The bulk of the rainfall falls onto the land surface. Some of the rain is intercepted i.e. something stops the rain from directly hitting the land surface, such as vegetation.
Some of the rain falls directly into water bodies like creeks, rivers, lakes and oceans.
Rain falling Direct onto the Land Surface
Water falling directly to the land surface can do one of four things:
- Infiltrate (move into) the underlying soil.
- Be evaporated back into the atmosphere.
- Sit in depressions on the soil surface (from where it is later evaporated or slowly infiltrates into the under-lying soil).
- Runs off to lower lying areas (known as overland flow). If rain is heavy or the soil is hard to infiltrate then there will be greater runoff. If rain is of low intensity or for only short periods, or the soil has good infiltration characteristics (e.g. sandy soils) then there will be little surface runoff.
Heavy surface runoff is a major cause of soil erosion of unprotected land surfaces. Therefore reducing the effect of this runoff or protecting soil surfaces is off major importance. If possible capturing this runoff in some way (e.g. dams) for later use will make much more effective use of natural rainfall.
Three things can happen at this stage:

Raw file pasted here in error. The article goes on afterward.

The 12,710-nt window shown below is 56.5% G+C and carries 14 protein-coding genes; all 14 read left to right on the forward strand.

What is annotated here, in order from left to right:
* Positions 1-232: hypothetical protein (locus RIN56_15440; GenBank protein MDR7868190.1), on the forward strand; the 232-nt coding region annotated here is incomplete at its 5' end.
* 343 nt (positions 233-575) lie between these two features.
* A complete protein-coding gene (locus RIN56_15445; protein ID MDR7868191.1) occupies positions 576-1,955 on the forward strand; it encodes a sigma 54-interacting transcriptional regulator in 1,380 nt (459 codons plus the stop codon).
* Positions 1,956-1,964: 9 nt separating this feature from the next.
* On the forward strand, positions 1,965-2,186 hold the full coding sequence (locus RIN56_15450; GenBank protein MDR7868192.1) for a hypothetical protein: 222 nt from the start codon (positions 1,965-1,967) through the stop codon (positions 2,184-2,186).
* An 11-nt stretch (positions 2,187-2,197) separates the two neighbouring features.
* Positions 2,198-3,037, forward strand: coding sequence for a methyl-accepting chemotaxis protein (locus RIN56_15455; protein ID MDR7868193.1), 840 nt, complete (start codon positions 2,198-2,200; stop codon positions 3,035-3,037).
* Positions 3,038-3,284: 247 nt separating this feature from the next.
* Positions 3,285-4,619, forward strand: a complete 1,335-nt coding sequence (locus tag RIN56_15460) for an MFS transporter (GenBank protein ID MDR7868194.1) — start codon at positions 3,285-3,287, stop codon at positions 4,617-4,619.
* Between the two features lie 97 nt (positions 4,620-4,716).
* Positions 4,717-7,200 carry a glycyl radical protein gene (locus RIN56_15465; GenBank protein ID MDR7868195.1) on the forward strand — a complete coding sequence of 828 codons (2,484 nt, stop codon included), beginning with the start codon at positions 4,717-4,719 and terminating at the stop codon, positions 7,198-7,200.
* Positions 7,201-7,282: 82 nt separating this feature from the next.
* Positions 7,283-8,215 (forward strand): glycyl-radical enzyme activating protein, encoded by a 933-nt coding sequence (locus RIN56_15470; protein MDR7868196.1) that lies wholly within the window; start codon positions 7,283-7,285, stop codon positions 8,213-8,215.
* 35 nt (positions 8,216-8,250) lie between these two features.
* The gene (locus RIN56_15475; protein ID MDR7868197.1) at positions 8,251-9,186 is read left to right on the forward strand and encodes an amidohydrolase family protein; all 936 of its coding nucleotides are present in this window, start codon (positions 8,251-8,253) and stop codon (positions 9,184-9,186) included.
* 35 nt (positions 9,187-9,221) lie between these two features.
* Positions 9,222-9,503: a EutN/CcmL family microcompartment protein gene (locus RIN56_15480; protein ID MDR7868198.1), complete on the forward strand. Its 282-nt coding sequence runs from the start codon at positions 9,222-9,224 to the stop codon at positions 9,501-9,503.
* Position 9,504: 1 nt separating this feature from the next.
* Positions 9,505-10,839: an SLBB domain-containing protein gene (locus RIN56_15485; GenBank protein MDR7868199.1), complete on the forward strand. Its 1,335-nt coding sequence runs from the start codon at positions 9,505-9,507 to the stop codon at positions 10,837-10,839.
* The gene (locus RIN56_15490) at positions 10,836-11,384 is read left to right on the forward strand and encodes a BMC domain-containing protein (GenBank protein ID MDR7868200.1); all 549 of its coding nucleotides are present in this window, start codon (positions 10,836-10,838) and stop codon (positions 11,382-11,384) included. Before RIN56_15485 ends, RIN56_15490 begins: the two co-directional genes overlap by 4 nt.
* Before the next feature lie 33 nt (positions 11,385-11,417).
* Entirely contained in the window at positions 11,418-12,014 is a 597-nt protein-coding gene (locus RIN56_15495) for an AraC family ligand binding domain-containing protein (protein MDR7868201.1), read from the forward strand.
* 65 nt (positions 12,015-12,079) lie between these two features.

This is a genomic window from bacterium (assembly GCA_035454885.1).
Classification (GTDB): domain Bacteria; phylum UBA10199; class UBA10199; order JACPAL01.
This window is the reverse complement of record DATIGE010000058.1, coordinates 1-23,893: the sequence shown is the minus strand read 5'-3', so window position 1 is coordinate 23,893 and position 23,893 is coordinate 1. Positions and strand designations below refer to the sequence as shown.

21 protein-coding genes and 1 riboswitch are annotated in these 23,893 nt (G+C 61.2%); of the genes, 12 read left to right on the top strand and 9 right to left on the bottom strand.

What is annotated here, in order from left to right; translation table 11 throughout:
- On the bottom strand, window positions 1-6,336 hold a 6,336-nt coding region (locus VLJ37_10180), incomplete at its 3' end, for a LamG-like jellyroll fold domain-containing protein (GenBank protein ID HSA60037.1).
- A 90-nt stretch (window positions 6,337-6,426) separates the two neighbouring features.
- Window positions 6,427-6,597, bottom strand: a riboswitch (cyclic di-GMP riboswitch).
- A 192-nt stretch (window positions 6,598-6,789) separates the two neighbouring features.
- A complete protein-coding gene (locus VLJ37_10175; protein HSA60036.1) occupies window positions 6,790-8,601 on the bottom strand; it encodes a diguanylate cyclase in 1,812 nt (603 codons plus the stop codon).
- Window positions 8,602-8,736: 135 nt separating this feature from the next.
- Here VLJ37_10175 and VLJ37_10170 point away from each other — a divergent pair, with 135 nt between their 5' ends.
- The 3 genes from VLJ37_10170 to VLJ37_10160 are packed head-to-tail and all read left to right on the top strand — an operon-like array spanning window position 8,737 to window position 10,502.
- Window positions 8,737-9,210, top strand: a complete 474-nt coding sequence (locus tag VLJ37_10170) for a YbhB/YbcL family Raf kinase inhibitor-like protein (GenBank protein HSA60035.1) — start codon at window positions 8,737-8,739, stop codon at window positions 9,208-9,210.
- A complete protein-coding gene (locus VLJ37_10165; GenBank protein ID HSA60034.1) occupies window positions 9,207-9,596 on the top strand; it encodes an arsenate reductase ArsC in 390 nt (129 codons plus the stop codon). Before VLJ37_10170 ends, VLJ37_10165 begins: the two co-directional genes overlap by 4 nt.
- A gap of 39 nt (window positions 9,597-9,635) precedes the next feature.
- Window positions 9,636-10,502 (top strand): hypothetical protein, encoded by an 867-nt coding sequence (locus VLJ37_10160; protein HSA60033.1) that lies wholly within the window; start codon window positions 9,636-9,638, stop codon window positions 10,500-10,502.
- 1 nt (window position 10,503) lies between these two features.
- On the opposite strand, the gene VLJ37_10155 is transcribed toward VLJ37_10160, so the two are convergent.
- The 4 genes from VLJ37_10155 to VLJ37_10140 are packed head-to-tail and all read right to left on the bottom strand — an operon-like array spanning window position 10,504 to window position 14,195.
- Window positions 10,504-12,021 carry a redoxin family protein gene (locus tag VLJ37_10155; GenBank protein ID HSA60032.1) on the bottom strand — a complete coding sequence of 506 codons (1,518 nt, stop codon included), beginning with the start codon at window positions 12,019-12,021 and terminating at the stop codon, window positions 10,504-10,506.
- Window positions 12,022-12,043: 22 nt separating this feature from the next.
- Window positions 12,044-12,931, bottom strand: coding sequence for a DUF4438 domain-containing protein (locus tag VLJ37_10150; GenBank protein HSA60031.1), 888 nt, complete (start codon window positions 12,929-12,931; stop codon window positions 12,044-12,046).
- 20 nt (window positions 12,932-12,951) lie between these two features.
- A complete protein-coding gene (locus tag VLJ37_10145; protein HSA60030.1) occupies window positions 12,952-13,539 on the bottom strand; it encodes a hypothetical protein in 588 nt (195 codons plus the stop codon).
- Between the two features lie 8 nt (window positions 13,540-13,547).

- Some of the water is evaporated back into the atmosphere before it even reaches the land surface
- Some of the water will slowly drip to the land surface (e.g. off vegetation).
- Some of the water will flow down the surface of the intercepting body (e.g. tree trunks and branches) until it reaches the land surface (this is known as stem flow). This has two major effects, firstly slowing down the rate at which some of the rainfall reaches the earth's surface, and secondly concentrating what rainfall does flow down the branches and trunk, at the base of the trunk.
Water Falling Directly into Water Bodies
The amount that falls directly into such bodies is usually small in comparison to what falls onto the land (much bigger area) except in the larger water bodies (e.g. oceans). Dams may have a small but significant increase in water volume from direct rainfall, but most will come from surface runoff.
When you understand the dynamics of rainfall and water, you are better able to plan and take action to maintain a stable natural environment. You will choose the plants you plant, more appropriately. You will make proper decisions about flood and erosion mitigation work.